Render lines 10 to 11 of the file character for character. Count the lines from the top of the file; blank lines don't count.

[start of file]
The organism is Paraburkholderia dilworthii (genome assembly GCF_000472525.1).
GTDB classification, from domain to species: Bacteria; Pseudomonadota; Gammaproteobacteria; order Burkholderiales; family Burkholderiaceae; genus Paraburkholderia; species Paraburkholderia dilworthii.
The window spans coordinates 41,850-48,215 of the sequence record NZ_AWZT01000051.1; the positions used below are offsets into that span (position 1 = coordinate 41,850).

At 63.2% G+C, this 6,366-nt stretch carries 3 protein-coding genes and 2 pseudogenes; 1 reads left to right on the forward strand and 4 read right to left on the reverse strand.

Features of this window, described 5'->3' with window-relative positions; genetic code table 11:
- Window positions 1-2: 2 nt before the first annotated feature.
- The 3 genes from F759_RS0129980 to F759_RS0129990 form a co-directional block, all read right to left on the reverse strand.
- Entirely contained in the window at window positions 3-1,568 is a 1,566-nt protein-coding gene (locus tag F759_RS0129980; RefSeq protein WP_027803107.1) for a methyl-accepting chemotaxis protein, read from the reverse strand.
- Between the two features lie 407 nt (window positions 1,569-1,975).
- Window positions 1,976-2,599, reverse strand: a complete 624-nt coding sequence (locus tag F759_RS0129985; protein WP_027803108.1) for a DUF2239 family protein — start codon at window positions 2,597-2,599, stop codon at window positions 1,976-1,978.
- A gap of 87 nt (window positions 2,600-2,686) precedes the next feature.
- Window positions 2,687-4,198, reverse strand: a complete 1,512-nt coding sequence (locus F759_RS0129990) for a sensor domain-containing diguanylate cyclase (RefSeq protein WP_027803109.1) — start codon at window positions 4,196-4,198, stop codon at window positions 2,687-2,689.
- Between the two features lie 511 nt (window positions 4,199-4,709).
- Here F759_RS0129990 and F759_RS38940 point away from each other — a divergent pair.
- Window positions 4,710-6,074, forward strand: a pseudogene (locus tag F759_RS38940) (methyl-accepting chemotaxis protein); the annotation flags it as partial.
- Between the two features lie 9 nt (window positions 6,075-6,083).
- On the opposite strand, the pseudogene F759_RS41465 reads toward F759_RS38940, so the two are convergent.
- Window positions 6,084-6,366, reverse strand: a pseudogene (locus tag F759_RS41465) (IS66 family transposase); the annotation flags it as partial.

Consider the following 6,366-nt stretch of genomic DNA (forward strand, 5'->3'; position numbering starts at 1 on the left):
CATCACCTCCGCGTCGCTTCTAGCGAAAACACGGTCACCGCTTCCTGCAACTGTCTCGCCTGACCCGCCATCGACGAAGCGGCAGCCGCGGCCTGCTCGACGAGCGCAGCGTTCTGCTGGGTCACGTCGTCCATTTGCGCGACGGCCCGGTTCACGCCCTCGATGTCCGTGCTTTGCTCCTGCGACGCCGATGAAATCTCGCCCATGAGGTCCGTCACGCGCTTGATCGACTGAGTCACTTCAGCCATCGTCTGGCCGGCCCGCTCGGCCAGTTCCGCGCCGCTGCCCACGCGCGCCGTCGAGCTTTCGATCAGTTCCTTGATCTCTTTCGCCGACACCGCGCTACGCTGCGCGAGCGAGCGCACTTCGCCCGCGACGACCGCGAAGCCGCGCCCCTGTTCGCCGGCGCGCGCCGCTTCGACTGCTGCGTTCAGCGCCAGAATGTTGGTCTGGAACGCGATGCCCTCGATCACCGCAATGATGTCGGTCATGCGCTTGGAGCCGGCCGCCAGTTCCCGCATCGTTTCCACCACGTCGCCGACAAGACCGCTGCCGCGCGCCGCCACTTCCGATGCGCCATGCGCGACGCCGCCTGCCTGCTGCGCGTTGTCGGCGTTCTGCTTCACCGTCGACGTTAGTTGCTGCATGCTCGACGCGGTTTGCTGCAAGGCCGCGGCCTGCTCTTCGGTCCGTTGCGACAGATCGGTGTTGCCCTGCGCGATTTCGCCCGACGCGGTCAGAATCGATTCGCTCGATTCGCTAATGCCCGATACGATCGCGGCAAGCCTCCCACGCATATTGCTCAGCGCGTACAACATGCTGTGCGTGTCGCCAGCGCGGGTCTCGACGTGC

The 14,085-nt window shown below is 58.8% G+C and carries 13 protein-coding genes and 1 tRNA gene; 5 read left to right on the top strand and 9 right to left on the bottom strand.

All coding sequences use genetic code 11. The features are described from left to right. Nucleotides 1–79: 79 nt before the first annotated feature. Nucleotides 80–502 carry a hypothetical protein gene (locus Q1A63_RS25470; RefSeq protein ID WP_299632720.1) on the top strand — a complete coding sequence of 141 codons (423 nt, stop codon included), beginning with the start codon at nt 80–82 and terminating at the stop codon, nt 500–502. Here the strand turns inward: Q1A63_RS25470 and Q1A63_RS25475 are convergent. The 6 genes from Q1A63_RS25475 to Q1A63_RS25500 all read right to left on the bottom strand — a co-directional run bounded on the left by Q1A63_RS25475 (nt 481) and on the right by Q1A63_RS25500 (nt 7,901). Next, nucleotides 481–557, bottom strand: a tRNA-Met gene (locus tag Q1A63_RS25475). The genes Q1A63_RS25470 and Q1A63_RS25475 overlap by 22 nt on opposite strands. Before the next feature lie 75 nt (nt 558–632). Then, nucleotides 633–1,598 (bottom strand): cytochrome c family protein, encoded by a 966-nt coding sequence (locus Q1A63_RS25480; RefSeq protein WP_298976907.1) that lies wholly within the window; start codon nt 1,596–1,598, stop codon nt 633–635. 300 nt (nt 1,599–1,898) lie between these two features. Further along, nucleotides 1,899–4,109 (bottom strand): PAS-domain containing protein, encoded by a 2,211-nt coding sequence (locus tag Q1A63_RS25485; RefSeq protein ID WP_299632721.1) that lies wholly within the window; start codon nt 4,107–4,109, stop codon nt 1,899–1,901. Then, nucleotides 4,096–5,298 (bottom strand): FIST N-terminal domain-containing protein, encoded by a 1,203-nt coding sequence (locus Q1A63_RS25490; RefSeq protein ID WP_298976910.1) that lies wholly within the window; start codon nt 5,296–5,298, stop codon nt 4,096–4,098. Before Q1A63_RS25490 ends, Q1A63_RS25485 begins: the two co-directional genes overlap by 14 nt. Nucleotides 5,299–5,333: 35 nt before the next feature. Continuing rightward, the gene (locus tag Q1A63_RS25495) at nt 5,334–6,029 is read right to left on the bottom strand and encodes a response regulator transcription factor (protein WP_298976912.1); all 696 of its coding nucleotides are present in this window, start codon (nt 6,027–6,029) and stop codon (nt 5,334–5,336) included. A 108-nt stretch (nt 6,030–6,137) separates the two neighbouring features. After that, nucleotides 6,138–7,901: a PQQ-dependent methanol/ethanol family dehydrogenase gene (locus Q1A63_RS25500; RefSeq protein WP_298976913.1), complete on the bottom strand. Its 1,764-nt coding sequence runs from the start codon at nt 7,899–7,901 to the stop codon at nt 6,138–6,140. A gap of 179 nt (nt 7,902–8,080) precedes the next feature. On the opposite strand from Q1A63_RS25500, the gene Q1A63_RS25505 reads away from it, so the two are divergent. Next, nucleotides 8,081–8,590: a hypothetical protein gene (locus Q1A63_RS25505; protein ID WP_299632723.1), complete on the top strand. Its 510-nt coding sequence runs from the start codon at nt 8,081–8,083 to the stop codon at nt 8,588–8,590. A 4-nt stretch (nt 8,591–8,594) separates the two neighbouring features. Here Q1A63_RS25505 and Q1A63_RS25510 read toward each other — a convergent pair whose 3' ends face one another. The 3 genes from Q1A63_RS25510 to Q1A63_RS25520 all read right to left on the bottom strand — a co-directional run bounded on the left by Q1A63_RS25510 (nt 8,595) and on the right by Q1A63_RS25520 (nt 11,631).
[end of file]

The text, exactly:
- Window positions 1,976-2,599, reverse strand: a complete 624-nt coding sequence (locus tag F759_RS0129985; protein WP_027803108.1) for a DUF2239 family protein — start codon at window positions 2,597-2,599, stop codon at window positions 1,976-1,978.
- A gap of 87 nt (window positions 2,600-2,686) precedes the next feature.